Their days usually start with listening to the weather. And are filled with doing what they love: fishing. Not slave to traffic patterns so much as the winds and currents, they harvest the food we eat in ever changing conditions.
Meet our fishermen on Feb 25th at an evening of local seafood & local wine! Sea bass and box crab caught by San Diego's fishermen and crafted into delicacies by MIHO Gastrotruck Wine produced by J*Brix
Seafood Demonstrations by the pros!
San Diego’s fishermen* harvest a diverse array of species: from swordfish, the most cunning of catches, to sea urchins, the sessile ocean starbursts. From 60+ species of rockfish which most restaurants call snapper to opah, a warm-blooded newcomer on the San Diego seafood scene with three distinct cuts of meat ranging from the fatty belly to the beef-like abductor muscle. Plus albacore, sardine, snails, whelks, black cod, octopus, spot prawns and more. The list of our local abundance goes on.
“San Diego is a unique location for the seafood industry in the world. We have a large diversity of year-round species. We have seasonal migrations of pelagic fish. And we have weather that makes seafood available year round.” – Kelly Fukushima, first generation San Diego fishermen.
On Saturday, February 25th, San Diegans have the opportunity to meet some of our local independent fishermen. The folks who chose a life of constant change – weather, regulations and fish availability – to provide our food. Slow Food celebrates these food producers. Box crab demonstrations all night and sea bass breakdown at 7pm.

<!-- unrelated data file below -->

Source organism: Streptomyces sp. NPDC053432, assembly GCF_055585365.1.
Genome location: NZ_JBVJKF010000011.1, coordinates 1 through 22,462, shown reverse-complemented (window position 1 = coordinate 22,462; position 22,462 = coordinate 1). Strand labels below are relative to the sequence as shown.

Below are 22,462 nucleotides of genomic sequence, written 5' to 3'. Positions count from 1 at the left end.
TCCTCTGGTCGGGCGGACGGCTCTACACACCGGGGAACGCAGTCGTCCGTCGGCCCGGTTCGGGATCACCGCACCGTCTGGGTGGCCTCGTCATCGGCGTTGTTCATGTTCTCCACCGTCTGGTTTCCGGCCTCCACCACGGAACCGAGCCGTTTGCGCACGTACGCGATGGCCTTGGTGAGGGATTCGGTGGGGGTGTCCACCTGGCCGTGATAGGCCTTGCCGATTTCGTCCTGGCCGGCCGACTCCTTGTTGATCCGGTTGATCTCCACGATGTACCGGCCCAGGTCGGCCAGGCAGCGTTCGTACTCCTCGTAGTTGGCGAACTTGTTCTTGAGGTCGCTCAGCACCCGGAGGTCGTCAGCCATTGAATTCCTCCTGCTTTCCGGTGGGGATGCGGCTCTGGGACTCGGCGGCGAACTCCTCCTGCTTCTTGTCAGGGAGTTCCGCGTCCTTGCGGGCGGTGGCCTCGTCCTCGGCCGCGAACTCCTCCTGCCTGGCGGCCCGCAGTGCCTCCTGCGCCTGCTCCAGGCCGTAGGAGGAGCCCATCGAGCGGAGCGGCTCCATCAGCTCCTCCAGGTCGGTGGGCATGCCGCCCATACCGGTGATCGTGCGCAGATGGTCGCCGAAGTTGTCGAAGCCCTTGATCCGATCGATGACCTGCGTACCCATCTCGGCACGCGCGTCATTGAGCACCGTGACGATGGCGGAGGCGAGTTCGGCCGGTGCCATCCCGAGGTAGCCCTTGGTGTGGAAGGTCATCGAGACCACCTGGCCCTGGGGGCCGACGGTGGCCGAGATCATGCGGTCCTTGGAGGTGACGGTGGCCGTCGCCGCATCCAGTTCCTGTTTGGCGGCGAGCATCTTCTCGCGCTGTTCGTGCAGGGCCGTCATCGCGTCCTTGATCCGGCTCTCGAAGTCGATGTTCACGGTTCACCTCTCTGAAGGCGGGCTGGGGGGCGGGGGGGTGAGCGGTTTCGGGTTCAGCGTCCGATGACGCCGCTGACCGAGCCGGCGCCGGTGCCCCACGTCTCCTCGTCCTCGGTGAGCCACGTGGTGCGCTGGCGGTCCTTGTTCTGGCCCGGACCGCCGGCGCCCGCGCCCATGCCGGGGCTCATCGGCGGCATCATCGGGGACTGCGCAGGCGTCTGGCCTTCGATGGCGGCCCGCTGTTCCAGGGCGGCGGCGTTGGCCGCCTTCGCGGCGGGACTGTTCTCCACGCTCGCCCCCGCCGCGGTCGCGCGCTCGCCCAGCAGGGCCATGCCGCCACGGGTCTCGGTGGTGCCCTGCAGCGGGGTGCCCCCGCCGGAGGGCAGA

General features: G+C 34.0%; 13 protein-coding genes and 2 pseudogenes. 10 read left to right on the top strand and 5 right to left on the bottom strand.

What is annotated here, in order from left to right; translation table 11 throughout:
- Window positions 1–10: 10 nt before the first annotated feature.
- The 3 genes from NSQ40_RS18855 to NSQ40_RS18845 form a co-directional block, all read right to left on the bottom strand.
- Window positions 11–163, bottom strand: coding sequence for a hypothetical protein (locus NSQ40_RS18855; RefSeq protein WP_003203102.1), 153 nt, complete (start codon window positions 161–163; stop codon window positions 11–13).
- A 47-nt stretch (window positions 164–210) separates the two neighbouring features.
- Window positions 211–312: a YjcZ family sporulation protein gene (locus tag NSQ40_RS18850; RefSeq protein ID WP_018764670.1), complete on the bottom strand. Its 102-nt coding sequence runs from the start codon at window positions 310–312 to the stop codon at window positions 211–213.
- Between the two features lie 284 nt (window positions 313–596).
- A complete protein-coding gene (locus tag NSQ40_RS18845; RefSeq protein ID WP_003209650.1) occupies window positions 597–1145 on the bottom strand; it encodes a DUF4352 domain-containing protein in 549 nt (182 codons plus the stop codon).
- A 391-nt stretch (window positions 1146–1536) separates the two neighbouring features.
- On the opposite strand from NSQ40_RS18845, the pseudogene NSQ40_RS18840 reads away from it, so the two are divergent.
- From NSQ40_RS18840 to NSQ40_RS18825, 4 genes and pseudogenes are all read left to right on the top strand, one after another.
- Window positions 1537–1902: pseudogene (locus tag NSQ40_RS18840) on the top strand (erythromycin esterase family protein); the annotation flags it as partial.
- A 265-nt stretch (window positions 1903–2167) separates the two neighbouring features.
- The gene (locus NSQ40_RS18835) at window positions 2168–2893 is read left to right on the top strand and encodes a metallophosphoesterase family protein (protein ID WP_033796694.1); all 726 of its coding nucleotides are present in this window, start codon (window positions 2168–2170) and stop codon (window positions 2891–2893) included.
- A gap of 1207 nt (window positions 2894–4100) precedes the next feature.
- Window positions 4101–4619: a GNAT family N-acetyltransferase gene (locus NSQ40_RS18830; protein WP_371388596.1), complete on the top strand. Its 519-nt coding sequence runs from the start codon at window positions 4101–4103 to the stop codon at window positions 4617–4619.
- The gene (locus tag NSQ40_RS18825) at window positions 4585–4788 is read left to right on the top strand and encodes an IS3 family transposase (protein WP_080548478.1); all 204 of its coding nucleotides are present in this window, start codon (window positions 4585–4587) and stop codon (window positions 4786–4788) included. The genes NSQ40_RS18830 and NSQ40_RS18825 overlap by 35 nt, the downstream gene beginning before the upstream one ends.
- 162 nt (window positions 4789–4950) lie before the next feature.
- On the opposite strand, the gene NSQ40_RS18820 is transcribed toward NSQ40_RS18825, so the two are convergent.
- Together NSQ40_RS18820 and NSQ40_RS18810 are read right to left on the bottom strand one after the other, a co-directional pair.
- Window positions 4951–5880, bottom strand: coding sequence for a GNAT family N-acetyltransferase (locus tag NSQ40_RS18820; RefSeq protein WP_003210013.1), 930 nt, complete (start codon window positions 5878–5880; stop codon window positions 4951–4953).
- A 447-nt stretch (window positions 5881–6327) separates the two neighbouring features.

Kelli and Dan Major Fishing Vessel: Plan B Fishes: Box crab and just about anything available from Point Conception to the Mexico border and out 200 miles – lobster, octopus, whelk, rockfish, bonito, yellowtail…
Kelly Fukushima Fishing Vessel: Three Boys Fishes: swordfish, squid, crab, lobster, seabass, groundfish
Antonio Estrada Fishing Vessel: Caroline Louise Fishes: sea bass, including the one we’ll be eating on Sat
U.S. fisheries are among the most stringently regulated in the world.
“When San Diegans eat seafood from California fishermen, they are making a great choice for sustainable, responsible seafood and they are supporting artisanal fishing families.” – Kelly Fukushima
*Most people who fish commercially, whether man or woman, prefer the term fisherman over fisher, fisherwoman, etc.